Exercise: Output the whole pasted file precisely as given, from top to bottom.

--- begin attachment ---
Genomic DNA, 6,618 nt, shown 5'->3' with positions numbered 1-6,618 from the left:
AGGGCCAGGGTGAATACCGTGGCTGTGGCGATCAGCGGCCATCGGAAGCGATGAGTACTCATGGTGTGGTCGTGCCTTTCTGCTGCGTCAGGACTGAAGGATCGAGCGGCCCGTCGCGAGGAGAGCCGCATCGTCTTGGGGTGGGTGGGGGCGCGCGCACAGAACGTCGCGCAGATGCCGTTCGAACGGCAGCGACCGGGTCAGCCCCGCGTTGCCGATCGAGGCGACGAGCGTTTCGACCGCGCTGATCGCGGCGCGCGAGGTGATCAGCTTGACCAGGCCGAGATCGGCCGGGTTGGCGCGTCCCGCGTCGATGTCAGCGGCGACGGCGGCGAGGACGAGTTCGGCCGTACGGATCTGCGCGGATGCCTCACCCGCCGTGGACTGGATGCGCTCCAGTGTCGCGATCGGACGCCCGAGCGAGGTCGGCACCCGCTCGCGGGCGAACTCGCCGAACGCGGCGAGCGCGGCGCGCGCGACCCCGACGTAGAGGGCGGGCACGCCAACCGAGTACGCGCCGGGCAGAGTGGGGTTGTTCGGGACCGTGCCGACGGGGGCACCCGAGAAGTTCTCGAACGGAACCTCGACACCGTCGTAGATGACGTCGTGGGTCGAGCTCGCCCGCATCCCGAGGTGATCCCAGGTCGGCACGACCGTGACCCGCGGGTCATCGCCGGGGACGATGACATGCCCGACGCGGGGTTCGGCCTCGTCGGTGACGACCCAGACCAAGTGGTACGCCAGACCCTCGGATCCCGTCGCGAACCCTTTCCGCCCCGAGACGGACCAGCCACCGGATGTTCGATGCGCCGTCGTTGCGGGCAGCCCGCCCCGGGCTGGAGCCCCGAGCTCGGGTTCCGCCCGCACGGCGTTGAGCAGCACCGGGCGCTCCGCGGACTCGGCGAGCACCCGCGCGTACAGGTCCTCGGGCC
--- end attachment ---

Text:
Genomic DNA, 6,618 nt, shown 5'->3' with positions numbered 1-6,618 from the left:
AGGGCCAGGGTGAATACCGTGGCTGTGGCGATCAGCGGCCATCGGAAGCGATGAGTACTCATGGTGTGGTCGTGCCTTTCTGCTGCGTCAGGACTGAAGGATCGAGCGGCCCGTCGCGAGGAGAGCCGCATCGTCTTGGGGTGGGTGGGGGCGCGCGCACAGAACGTCGCGCAGATGCCGTTCGAACGGCAGCGACCGGGTCAGCCCCGCGTTGCCGATCGAGGCGACGAGCGTTTCGACCGCGCTGATCGCGGCGCGCGAGGTGATCAGCTTGACCAGGCCGAGATCGGCCGGGTTGGCGCGTCCCGCGTCGATGTCAGCGGCGACGGCGGCGAGGACGAGTTCGGCCGTACGGATCTGCGCGGATGCCTCACCCGCCGTGGACTGGATGCGCTCCAGTGTCGCGATCGGACGCCCGAGCGAGGTCGGCACCCGCTCGCGGGCGAACTCGCCGAACGCGGCGAGCGCGGCGCGCGCGACCCCGACGTAGAGGGCGGGCACGCCAACCGAGTACGCGCCGGGCAGAGTGGGGTTGTTCGGGACCGTGCCGACGGGGGCACCCGAGAAGTTCTCGAACGGAACCTCGACACCGTCGTAGATGACGTCGTGGGTCGAGCTCGCCCGCATCCCGAGGTGATCCCAGGTCGGCACGACCGTGACCCGCGGGTCATCGCCGGGGACGATGACATGCCCGACGCGGGGTTCGGCCTCGTCGGTGACGACCCAGACCAAGTGGTACGCCAGACCCTCGGATCCCGTCGCGAACCCTTTCCGCCCCGAGACGGACCAGCCACCGGATGTTCGATGCGCCGTCGTTGCGGGCAGCCCGCCCCGGGCTGGAGCCCCGAGCTCGGGTTCCGCCCGCACGGCGTTGAGCAGCACCGGGCGCTCCGCGGACTCGGCGAGCACCCGCGCGTACAGGTCCTCGGGCC